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Lying on Application

PrincetonBalla10PrincetonBalla10 Posts: 22Registered User New Member
edited August 2008 in College Admissions
I was talking to my friend about the common application, and I could tell that he was really exaggerating his actual accomplishments in order to make himself look better. This got me thinking. How do colleges know if you are lying or not? For example, my friend would put that he was the President of a club, when he was really the VP. He would aslo put that he was a district wrestling winner when he was really the sub-district winner. Do colleges really know if you are lying?
Post edited by PrincetonBalla10 on

Replies to: Lying on Application

  • sybbie719sybbie719 Posts: 16,853Super Moderator Senior Member
    I think that it is a sad state as to both the sheer competitiveness of the college admissions process and the slippery slopes that some young people are willing to entertain (ethics be damned and there is no right way to do something you know is wrong) in order to get in to college that this "hypotheitical" question regarding the veracity of the application gets asked so much.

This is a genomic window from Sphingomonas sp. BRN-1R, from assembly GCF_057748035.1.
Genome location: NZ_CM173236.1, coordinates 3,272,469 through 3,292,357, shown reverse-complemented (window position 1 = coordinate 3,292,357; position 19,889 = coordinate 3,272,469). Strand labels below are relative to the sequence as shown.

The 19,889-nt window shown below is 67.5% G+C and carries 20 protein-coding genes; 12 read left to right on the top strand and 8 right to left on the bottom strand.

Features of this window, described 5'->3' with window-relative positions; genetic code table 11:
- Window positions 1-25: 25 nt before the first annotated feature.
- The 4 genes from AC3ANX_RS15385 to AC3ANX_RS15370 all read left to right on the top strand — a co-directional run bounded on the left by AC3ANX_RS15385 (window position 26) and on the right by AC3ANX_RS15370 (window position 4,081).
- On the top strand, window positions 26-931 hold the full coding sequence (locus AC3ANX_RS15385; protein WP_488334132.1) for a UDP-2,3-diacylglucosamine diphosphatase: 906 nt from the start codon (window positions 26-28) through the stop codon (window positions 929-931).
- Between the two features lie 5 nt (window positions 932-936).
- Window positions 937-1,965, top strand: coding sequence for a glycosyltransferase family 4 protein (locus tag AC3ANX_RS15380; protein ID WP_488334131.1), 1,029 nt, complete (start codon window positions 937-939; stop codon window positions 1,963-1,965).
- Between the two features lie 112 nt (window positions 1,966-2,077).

Most of the things that students "embellish" about (being president vs. VP of a club) are thing that are not going to matter to the admissions committee one way other, while other things that may matter (example: being a district wrestling winner) are easy to look up (especially if this student wasn't being recruited for the sport).

    Your friend needs to remember that he must sign his application attesting that all information in the application is true. Misrepresentation (even after admissions) is grounds to have your admissions rescinded or to have you dismissed once you are enrolled. If the misrepresentation is found out after you graduate, it would be grounds for having your degree rescinded.

    I think that friend should also look at the bigger picture and much further; should he decide to do anything that requires a background check (working for the government, getting security clearance, trying to get admitted to the bar), his "embillishments" could come back to bite him when he least expects it.